Android Malware Up 427 Percent Since July
Google's Android OS has enjoyed huge amounts of success. Last week, we reported that the company had activated 200 million Android devices and was activating a further 250,000 every single day. However, it seems that those huge numbers come with another, and this one is a lot more sinister: According to Juniper Networks, Android malware has surged and is up more than 400 percent in the last few months alone.
"What happens when anyone can develop and publish an application to the Android Market?" Juniper Global Threat Center asks. "A 472% increase in Android malware samples since July 2011."
The security company goes on to blame Android's free-for-all nature that allows anyone with a developer account and $25 to post applications. Juniper just reported a 400 percent increase in May of this year when compared to summer 2010, and it looks like things haven't slowed in the slightest, with October and November representing the fastest period for growth in Android malware discovery.
"The Juniper Global Threat Center found that the months of October and November are shaping up to see the fastest growth in Android malware discovery in the history of the platform," the security company writes. "The number of malware samples identified in September increased by 28 percent over the number of the known Android malware samples. October showed a 110 percent increase in malware sample collection over the previous month and a striking 171 percent increase from what had been collected up to July 2011."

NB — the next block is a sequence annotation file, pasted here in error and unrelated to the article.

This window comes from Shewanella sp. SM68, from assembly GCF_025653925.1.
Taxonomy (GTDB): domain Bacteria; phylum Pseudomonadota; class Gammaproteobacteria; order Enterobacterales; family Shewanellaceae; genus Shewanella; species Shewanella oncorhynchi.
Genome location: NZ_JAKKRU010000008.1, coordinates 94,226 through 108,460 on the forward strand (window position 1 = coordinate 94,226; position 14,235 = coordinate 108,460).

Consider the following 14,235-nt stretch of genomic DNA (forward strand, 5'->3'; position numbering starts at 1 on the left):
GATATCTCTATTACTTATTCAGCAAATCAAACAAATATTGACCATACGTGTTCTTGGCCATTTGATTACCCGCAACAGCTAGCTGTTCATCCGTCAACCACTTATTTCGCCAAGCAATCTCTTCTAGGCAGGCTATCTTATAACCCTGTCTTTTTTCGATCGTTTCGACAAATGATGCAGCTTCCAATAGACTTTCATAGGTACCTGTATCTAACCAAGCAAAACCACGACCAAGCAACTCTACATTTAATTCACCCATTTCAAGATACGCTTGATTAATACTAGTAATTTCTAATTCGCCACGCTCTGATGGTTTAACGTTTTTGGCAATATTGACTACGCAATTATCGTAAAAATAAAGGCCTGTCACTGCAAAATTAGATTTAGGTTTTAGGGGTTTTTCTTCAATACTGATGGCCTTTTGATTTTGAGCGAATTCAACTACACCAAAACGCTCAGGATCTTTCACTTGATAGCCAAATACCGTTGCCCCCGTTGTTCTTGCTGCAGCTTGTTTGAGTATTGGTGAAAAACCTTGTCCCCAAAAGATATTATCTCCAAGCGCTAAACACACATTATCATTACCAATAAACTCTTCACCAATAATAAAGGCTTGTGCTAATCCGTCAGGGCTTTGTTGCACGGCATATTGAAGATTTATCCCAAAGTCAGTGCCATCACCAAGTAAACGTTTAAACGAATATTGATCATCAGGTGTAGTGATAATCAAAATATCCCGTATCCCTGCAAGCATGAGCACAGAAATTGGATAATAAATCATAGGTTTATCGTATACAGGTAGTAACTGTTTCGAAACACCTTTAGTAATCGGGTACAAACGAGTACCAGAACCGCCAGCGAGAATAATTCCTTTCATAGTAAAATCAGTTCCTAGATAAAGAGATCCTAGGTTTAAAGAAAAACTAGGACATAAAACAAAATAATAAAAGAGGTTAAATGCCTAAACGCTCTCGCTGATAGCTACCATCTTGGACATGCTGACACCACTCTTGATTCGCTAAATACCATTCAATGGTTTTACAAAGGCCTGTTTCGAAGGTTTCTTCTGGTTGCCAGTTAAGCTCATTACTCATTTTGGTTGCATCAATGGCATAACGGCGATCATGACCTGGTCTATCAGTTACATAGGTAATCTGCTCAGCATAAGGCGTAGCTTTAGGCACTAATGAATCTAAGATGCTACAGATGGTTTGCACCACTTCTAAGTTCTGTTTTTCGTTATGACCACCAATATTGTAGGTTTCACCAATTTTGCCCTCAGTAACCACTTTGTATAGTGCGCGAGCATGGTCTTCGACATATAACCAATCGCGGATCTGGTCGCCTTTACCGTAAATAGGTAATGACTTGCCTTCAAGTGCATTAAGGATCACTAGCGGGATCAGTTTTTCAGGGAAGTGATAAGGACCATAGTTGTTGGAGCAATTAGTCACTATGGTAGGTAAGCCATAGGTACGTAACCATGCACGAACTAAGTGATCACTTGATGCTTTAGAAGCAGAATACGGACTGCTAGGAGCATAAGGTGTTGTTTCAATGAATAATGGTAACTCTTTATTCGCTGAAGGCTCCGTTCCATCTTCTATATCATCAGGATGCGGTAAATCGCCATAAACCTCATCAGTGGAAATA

A huge surge in the volume of malicious content is bad enough, but attackers are also becoming more sophisticated in their methods. Juniper says that in the spring of this year, it began seeing Android malware that was capable of leveraging one of several platform vulnerabilities that allowed an attacker to gain root access on the device. Today, the vast majority of malware released contains this capability because "the vulnerabilities remain prevalent in nearly 90 percent of Android devices being carried around today."
The biggest issue with the Android Market is that the applications aren't vetted before they appear on Google's app store. As Juniper says, anyone with a dev account and $25 can post applications. These apps will then appear on the market with whatever description the developer submitted without ever going through any kind of verification process. The result of this is tons of malicious application, the majority of which Juniper says target personal information (55 percent), with the remainder made up of SMS trojans.
Juniper guesses that the people behind all of this Android malware are the same folks that used to write malicious code for other platforms.
"The Global Threat Center believes it's the same actors who originally wrote malicious code for the legacy platforms of Symbian and older versions Windows Mobile. They shifted to Android given it gains significant market share when compared these legacy platforms."